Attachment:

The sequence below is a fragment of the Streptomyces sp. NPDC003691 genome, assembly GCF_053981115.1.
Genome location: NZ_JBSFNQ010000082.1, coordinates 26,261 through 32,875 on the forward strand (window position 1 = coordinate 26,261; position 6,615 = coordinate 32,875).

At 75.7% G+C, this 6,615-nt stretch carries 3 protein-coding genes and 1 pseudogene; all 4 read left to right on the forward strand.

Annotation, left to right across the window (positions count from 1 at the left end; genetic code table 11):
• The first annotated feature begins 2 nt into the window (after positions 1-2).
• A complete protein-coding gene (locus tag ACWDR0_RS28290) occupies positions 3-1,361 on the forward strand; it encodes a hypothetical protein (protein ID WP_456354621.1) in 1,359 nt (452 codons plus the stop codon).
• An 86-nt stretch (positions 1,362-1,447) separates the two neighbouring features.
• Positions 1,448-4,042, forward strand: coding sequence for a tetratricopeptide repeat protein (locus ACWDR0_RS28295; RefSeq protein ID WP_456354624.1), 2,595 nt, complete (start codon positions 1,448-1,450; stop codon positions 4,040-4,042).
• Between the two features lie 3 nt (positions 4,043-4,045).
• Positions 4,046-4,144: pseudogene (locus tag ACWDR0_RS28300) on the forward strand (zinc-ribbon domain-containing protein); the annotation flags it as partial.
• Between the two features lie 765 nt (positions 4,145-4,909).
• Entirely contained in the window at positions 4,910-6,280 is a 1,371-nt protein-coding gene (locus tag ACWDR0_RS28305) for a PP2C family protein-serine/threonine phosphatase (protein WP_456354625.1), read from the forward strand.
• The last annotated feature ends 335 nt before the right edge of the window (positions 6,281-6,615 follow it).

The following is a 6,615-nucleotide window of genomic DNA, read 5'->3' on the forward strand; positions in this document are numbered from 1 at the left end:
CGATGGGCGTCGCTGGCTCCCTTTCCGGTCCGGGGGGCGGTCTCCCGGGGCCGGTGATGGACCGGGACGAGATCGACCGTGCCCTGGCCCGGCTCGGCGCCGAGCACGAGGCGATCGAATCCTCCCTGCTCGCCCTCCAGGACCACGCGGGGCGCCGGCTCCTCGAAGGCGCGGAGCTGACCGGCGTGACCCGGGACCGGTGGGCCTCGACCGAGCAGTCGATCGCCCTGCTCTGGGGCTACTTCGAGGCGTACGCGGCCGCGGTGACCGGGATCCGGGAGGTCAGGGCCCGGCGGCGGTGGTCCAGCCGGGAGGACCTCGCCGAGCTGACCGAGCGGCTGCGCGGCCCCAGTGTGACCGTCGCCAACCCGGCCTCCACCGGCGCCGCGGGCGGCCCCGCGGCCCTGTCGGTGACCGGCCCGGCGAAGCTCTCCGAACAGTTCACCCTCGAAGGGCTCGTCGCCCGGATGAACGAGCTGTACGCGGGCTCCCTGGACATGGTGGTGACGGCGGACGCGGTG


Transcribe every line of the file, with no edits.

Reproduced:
The sequence below is a fragment of the Streptomyces sp. NPDC003691 genome, assembly GCF_053981115.1.
Genome location: NZ_JBSFNQ010000082.1, coordinates 26,261 through 32,875 on the forward strand (window position 1 = coordinate 26,261; position 6,615 = coordinate 32,875).

At 75.7% G+C, this 6,615-nt stretch carries 3 protein-coding genes and 1 pseudogene; all 4 read left to right on the forward strand.

Annotation, left to right across the window (positions count from 1 at the left end; genetic code table 11):
• The first annotated feature begins 2 nt into the window (after positions 1-2).
• A complete protein-coding gene (locus tag ACWDR0_RS28290) occupies positions 3-1,361 on the forward strand; it encodes a hypothetical protein (protein ID WP_456354621.1) in 1,359 nt (452 codons plus the stop codon).
• An 86-nt stretch (positions 1,362-1,447) separates the two neighbouring features.
• Positions 1,448-4,042, forward strand: coding sequence for a tetratricopeptide repeat protein (locus ACWDR0_RS28295; RefSeq protein ID WP_456354624.1), 2,595 nt, complete (start codon positions 1,448-1,450; stop codon positions 4,040-4,042).
• Between the two features lie 3 nt (positions 4,043-4,045).
• Positions 4,046-4,144: pseudogene (locus tag ACWDR0_RS28300) on the forward strand (zinc-ribbon domain-containing protein); the annotation flags it as partial.
• Between the two features lie 765 nt (positions 4,145-4,909).
• Entirely contained in the window at positions 4,910-6,280 is a 1,371-nt protein-coding gene (locus tag ACWDR0_RS28305) for a PP2C family protein-serine/threonine phosphatase (protein WP_456354625.1), read from the forward strand.
• The last annotated feature ends 335 nt before the right edge of the window (positions 6,281-6,615 follow it).

The following is a 6,615-nucleotide window of genomic DNA, read 5'->3' on the forward strand; positions in this document are numbered from 1 at the left end:
CGATGGGCGTCGCTGGCTCCCTTTCCGGTCCGGGGGGCGGTCTCCCGGGGCCGGTGATGGACCGGGACGAGATCGACCGTGCCCTGGCCCGGCTCGGCGCCGAGCACGAGGCGATCGAATCCTCCCTGCTCGCCCTCCAGGACCACGCGGGGCGCCGGCTCCTCGAAGGCGCGGAGCTGACCGGCGTGACCCGGGACCGGTGGGCCTCGACCGAGCAGTCGATCGCCCTGCTCTGGGGCTACTTCGAGGCGTACGCGGCCGCGGTGACCGGGATCCGGGAGGTCAGGGCCCGGCGGCGGTGGTCCAGCCGGGAGGACCTCGCCGAGCTGACCGAGCGGCTGCGCGGCCCCAGTGTGACCGTCGCCAACCCGGCCTCCACCGGCGCCGCGGGCGGCCCCGCGGCCCTGTCGGTGACCGGCCCGGCGAAGCTCTCCGAACAGTTCACCCTCGAAGGGCTCGTCGCCCGGATGAACGAGCTGTACGCGGGCTCCCTGGACATGGTGGTGACGGCGGACGCGGTG